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Jul 18, 2008 06:31 PM

BBQ 101....Help [moved from Boston bd.]

I am not a BBQ eater.....I do like bbq but do not eat it often. Tonight I ordeed beef end burnt brisket and did not really care for it. All of the sides were delicious but the burnt ends were very dry and tough. I envisioned the outside being burnt and the inside being moist and flavorfull. What is sit supose to tase like? My husbands regular BBQ brisket was delicious as was everything else. Thanks for any info you can give me.

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  1. Dry, tough, crunchy, super-smoky. Sauce it up, or eat plain. It's an acquired taste.

    Here's a good article:

    1 Reply
    1. re: applehome

      Thank You least I know it was not the restaurant. It was me I dont like tough food.

    2. Here in Central Texas if a place serves dry brisket it does not develop return customers. Done properly with a nice, low pecan fire in the firebox, smoked for about 14 hours, my brisket is moist and tender with about a 1/2 "smoke ring" where the meat around the edges gets a nice deep reddish brown. The best places I know serve brisket that does not need sauce. Man do not even offer it. I find that brisket done on too hot a fire, especially mesquite, can be bitter, and brisket that is extensively trimmed has the texture of shoes.

      2 Replies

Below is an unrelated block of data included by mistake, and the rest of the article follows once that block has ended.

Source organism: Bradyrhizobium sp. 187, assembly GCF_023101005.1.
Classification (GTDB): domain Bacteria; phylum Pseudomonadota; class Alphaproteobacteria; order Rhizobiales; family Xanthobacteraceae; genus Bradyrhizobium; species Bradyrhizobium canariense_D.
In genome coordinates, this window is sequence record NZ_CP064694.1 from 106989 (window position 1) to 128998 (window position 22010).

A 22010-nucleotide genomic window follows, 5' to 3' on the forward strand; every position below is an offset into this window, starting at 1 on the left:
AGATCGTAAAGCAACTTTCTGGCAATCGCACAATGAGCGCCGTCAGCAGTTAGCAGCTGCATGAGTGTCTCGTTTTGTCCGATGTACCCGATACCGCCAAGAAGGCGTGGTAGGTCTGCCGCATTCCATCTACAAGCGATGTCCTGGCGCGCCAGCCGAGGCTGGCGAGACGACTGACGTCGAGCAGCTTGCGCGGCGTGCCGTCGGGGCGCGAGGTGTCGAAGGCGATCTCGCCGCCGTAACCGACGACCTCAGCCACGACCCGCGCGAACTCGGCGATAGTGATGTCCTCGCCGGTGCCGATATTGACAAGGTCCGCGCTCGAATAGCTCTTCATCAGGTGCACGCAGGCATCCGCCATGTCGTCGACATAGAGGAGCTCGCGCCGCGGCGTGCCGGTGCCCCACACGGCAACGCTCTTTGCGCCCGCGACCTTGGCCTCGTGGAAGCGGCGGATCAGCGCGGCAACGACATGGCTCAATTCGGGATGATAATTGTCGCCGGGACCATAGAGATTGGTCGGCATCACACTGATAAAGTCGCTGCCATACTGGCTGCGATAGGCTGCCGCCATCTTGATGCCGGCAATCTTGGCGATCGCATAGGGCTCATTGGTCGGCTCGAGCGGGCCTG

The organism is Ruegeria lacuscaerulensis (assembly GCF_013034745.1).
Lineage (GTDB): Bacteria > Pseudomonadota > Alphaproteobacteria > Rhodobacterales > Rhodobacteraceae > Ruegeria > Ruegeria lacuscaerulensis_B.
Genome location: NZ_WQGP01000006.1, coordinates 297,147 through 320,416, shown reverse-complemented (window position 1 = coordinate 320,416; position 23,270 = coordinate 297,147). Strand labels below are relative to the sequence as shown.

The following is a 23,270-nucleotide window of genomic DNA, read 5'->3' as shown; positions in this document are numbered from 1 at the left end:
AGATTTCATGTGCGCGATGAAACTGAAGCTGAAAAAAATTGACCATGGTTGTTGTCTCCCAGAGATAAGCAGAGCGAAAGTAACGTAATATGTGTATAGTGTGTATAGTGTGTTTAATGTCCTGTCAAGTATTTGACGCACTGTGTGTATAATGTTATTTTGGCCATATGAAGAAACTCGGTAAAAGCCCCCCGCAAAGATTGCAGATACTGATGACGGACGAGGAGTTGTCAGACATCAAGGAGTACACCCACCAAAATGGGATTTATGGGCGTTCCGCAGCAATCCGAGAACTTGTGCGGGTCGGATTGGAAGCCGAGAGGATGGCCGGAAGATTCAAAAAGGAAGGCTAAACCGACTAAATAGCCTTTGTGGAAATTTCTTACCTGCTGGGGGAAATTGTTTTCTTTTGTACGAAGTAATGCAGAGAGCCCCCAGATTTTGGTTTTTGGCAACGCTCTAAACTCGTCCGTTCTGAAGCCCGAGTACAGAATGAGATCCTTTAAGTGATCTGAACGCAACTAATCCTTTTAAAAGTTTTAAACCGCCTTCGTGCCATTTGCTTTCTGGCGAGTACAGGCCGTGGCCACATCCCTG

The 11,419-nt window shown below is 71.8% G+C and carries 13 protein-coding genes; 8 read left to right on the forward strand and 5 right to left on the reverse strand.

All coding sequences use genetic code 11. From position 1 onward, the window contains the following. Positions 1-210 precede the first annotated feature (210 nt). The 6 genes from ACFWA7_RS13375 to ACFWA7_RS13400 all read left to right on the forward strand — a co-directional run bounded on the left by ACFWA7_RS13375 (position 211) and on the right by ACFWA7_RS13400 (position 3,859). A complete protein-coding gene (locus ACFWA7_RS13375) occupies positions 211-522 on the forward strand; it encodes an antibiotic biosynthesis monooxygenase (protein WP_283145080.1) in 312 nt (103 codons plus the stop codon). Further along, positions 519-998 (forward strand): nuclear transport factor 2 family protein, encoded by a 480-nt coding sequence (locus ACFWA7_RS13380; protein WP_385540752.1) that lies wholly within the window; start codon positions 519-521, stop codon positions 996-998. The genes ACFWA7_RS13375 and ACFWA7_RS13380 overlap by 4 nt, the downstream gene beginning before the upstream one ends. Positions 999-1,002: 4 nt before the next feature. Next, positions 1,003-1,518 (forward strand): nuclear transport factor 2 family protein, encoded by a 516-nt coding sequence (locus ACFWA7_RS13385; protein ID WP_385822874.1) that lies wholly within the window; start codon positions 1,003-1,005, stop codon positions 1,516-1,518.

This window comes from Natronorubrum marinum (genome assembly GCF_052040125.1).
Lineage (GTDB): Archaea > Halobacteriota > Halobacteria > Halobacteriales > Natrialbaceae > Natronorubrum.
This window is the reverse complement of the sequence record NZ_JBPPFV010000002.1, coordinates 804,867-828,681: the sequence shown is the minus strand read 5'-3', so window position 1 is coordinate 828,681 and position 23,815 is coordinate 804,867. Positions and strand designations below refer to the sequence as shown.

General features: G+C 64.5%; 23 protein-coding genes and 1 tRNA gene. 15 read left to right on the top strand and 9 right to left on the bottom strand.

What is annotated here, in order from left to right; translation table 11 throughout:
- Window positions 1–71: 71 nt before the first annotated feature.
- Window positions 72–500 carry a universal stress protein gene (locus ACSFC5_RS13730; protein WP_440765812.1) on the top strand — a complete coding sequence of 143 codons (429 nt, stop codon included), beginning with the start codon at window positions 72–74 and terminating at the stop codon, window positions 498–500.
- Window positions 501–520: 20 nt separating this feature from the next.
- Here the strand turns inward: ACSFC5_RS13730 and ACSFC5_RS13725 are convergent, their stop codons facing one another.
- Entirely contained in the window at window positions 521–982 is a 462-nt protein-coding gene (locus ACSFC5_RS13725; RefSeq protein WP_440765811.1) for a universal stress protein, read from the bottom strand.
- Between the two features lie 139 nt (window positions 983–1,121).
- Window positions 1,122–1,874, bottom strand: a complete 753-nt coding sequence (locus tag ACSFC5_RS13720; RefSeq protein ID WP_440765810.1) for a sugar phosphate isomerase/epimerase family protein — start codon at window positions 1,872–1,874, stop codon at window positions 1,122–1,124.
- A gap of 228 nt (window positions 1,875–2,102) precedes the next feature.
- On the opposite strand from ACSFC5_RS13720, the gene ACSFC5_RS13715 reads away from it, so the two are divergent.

1. re: tim irvine

        That's nice - I liked Baja Oklahoma when I drove through.

        But you never mention the point of the OP, which is Burnt Ends.

        Burnt Ends are the burnt ends of the brisket. The OP said that her husband had the brisket and it was nice and moist, so I would guess that the place knew what it was doing. Burnt ends developed from people taking the ends that were burnt and dry and instead of tossing them, using them for beans and gumbo. But somewhere along the way, they decided that they were good eating - so much so that people now intentionally put pieces of the brisket, other than the ends (especially from the flat), back into the smoker to crisp them up. Burnt ends are not going to be moist and tender - if they were, they wouldn't be burnt ends.

        Now, if you make brisket that doesn't have burnt ends, that's fine - mine are never as done and dry as the burnt ends I've had at some places. But if some people like burnt ends, and a particular place likes to do their brisket to make burnt ends, that's their business. Like I said, it's an acquired taste.

        1. re: applehome

          Thanks for the info, I guess I will stay from the burnt ends. We have a new BBQ opening close to home will have to try somthing different.